Mocking Virgins: Sexual Shaming, Not Christian Marginalization

Via my anonymous askbox:

Y do peopel say that christians aren’t marginalized in any way???? you can go to anyone and say that you believe in marriage before having sex and everyone will look at you like you’re crazy!! can you guys stop saying that we aren’t marginalized? yes in the past we had more power but not anymre

I’ll admit that my first instinct was to call the whole thing a [sic] and move on, but thanks to having recently seen the wonderful How to Lose Your Virginity, I found myself relating to the question-asker. The movie had brought to mind, for the first time in years, just how awful it was to be a never-been-kissed virgin in college.

One of the young women in the documentary was quoted on the marked contrast in terms of attitudes towards sex in high school versus in college. When she was in high school, the kids who had sex were considered anomalous and, accordingly, were the subjects of speculation, gossip, and rumors.  One summer later, when she entered college, she found that attitudes had shifted entirely: the virgins were the gossiped-about anomalies and everyone assumed that everyone else was having lots of sex. As she pointed out, a single seasonal break between academic years was hardly enough time to go from mostly-virgins to mostly-sexperts.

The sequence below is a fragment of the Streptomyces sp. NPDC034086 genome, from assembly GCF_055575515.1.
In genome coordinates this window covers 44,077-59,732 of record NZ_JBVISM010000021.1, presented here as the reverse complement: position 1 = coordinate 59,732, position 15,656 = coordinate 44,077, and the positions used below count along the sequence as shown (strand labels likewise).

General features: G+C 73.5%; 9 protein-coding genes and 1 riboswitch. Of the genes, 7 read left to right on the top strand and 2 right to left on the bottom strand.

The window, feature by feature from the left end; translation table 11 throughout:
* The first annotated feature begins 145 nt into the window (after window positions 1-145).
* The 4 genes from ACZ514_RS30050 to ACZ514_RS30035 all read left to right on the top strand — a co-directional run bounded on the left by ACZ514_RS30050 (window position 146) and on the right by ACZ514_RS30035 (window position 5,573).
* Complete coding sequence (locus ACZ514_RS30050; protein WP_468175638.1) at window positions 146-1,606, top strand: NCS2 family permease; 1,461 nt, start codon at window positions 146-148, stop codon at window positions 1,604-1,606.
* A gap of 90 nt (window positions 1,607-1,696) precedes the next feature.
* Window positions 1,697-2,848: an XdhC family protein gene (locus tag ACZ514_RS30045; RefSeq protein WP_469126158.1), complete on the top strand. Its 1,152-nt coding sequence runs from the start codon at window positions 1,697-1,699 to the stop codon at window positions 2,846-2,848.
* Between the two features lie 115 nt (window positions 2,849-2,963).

What she said resonated deeply with me. When I first started my post-secondary academic career, I was still a practicing, scarf-wearing Muslim. This meant that I hadn’t hugged or shaken hands with my own first cousins in 7 years, let alone held hands with or kissed a boy. My sexual inexperience didn’t prove to be a problem until I started working at a campus job where the majority of our time was spent waiting. As we were not permitted to surf the Internet or read during all that downtime, our office chatter often veered into rather personal inquiries.

Take a wild guess as to what we, a group of 17-to-21-years olds, ended up talking about.

To my chagrin, my virginity became my defining trait to my coworkers. If I was passionate about some matter or other, it was because I was a virgin; my older coworkers asserted to me that I would stop being so “intense” after I “worked it out” via sexual activity.* If I laughed at or made a sexual joke, it would be met with a mocking “ohhhhhh yeah, Heina knows, right?” My insight on human relationships that had nothing to do with sex was considered worthless because I hadn’t done the horizontal tango.

It got to the point where I considered lying to them about it, but I knew that I’d start sounding like the 40-Year-Old Virgin if I were pressed for details. For a spell, I tried to make Virgin Pride a thing.